The difference between consumption and production is savings. If these savings are not matched by investment in new productive capacity, this can weaken domestic demand. Alternatively, the excess of savings can find their way into speculation on financial assets, or can be exported abroad. Since global savings and investment must balance, an excess of savings over investment in one country must mean that there is an excess of investment over savings in the rest of the world. If the surplus savings are indeed exported from the original country, they will produce some combination of increased investment, reduced savings (and hence increased consumption) and increased debt in the rest of the world.

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The trends described above have reduced productive investment opportunities in economies such as China and Germany. Although investment rates in China have been very high, a number of economists have argued that much of this has in the last decade or so been unproductive, and an already slowing economy will therefore continue to slow further.

In Germany, surplus savings in excess of investment have been absorbed abroad through demand for its exports to satisfy foreign consumption and investment spending, generating and sustaining a large current account surplus. But as world trade slumps amid rising protectionism, this surplus will shrink, as seems to be happening at the moment. Germany will have to look more to domestic demand in order to sustain future growth. Lower savings and higher consumption, as well as higher investment, not least in long-neglected infrastructure, should be the aim of policy if growth is to be restored in a more sustainable fashion.

It may well be that the forces leading to greater concentrations of wealth have given rise to savings which cannot be absorbed by productive investment. Wealthier individuals spend a smaller proportion of their income than poorer ones, while many large corporations are sitting on huge piles of unspent cash that are being neither consumed nor used for new investment.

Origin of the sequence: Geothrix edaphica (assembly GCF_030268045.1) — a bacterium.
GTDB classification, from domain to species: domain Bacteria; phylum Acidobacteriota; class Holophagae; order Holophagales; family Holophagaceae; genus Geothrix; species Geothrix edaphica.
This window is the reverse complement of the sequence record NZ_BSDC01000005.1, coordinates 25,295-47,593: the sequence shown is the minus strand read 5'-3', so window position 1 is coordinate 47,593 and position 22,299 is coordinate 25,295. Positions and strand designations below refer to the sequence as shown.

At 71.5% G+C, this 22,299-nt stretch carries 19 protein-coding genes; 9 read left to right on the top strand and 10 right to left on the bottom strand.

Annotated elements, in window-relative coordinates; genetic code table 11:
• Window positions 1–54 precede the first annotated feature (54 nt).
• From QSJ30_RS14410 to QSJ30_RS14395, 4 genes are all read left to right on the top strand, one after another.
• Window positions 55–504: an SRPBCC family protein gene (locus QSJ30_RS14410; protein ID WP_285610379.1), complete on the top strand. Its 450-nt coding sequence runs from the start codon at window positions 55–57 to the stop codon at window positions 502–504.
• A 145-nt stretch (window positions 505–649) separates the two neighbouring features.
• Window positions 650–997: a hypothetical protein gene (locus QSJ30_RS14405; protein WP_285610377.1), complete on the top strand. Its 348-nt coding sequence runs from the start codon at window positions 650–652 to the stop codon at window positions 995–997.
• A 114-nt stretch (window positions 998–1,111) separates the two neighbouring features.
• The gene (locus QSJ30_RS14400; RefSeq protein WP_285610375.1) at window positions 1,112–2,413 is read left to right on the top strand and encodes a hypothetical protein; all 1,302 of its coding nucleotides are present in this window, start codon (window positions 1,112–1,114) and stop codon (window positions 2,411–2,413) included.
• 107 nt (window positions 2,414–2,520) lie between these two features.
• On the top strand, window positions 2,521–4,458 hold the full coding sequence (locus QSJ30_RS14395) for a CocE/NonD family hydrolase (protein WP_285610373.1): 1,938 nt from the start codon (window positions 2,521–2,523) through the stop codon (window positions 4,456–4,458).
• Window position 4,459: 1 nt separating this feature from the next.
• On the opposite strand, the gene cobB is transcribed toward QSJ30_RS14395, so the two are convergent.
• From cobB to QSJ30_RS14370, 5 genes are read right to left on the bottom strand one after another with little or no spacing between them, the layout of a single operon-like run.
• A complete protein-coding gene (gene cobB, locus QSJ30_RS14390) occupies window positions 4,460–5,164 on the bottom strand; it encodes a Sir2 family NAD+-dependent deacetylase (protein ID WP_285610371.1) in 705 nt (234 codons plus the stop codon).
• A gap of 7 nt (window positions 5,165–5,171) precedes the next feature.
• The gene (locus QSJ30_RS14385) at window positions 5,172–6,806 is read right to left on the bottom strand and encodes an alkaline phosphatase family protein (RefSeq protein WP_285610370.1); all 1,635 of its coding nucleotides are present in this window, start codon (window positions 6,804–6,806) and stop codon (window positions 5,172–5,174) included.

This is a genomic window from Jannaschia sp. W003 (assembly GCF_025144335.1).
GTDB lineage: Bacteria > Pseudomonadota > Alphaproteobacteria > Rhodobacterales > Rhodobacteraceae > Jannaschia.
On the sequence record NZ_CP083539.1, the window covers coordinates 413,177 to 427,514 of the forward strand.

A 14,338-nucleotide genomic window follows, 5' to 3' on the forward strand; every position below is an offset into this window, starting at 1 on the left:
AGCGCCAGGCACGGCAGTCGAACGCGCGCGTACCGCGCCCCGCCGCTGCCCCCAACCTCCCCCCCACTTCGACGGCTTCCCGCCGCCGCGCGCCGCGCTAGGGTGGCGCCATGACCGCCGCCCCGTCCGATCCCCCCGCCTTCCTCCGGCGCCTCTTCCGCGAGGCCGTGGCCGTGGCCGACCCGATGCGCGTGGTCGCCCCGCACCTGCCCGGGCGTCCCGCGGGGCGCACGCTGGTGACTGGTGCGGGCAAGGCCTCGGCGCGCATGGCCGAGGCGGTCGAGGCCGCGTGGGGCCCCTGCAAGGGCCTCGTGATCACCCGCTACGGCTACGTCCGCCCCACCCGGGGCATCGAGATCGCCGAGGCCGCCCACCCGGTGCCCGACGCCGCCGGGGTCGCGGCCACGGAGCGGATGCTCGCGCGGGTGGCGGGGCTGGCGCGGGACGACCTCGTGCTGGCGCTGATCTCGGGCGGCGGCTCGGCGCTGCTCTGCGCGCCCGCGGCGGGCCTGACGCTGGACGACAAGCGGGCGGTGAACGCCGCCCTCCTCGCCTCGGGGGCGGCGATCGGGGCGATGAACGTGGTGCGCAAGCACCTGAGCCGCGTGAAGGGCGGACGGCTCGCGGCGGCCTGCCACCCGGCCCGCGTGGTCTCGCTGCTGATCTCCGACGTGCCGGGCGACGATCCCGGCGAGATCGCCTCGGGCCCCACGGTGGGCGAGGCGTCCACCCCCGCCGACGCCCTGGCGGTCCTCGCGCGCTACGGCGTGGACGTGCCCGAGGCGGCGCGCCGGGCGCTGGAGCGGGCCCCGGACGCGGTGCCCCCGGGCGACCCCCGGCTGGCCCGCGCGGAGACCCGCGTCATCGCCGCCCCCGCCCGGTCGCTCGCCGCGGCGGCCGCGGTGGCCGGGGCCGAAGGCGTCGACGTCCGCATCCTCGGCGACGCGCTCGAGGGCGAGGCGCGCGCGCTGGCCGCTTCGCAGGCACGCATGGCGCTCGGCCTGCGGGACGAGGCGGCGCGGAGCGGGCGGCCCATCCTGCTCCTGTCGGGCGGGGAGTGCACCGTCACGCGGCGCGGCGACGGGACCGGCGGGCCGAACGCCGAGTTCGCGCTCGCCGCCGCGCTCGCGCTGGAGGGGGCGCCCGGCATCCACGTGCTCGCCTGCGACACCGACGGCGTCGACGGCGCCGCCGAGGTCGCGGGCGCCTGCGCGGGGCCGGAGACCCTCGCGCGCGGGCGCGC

These trends are tending to create underconsumption, which reduces incentives for firms to invest in order to expand productive capacity. Thus a savings glut produces a surplus of wealth and constrains investment at the global level, so that growth becomes limited by a structural shortage of demand. This can be temporarily overcome by rising debt, but if this merely fuels asset-price bubbles rather than productive investment, or finds its way into real but unproductive investment, it will prove unsustainable. Investment is then constrained by underconsumption rather than a shortage of savings. It seems to be this which has produced the trends identified by Shipman and others.
Reversing the worst of the destructive economic and social trends ushered in by the neoliberal turn of the 1980s requires reducing inequalities of income and wealth.
Greater inequality can be both cause and consequence of asset-price bubbles. It will tend to reduce consumption and raise savings relative to investment in some countries, while producing stronger consumption and lower savings in others. If there is a resultant dearth of opportunities for productive investment in new capacity, then even as demand for goods and services is reduced, demand for financial assets as an outlet for excess savings can rise, boosting their prices and further concentrating wealth and raising inequality. Such trends will prove unsustainable as it becomes evident that higher financial asset prices are not being reflected in higher investment and production in the real economy.

The linked trends of rising inequality, debt and asset-price bubbles which led to this century’s Great Recession also characterised those which preceded the Great Depression of the 1930s. It took a second world war to galvanise support for more interventionist economic policies at the national and international levels, which for a time produced full employment, lower inequality and historically rapid rates of economic growth in many capitalist countries. The ‘Golden Age’ lasted for more than 20 years before it came under severe strain in the 1970s and the political winds changed. It may be time to reexamine the lessons of that period in order to inform a shift in today’s political economy, before conflict over trade and technology, which is one result of weak global demand, spills over into something worse.

Reversing the worst of the destructive economic and social trends ushered in by the neoliberal turn of the 1980s requires reducing inequalities of income and wealth so that more funds flow sustainably into demand for the production of goods and services rather than for financial assets.


Top image: Cover of The Nonpartisan Leader, 2 May 1921. From: John Miller Baer (1886 - 1970) / Wikimedia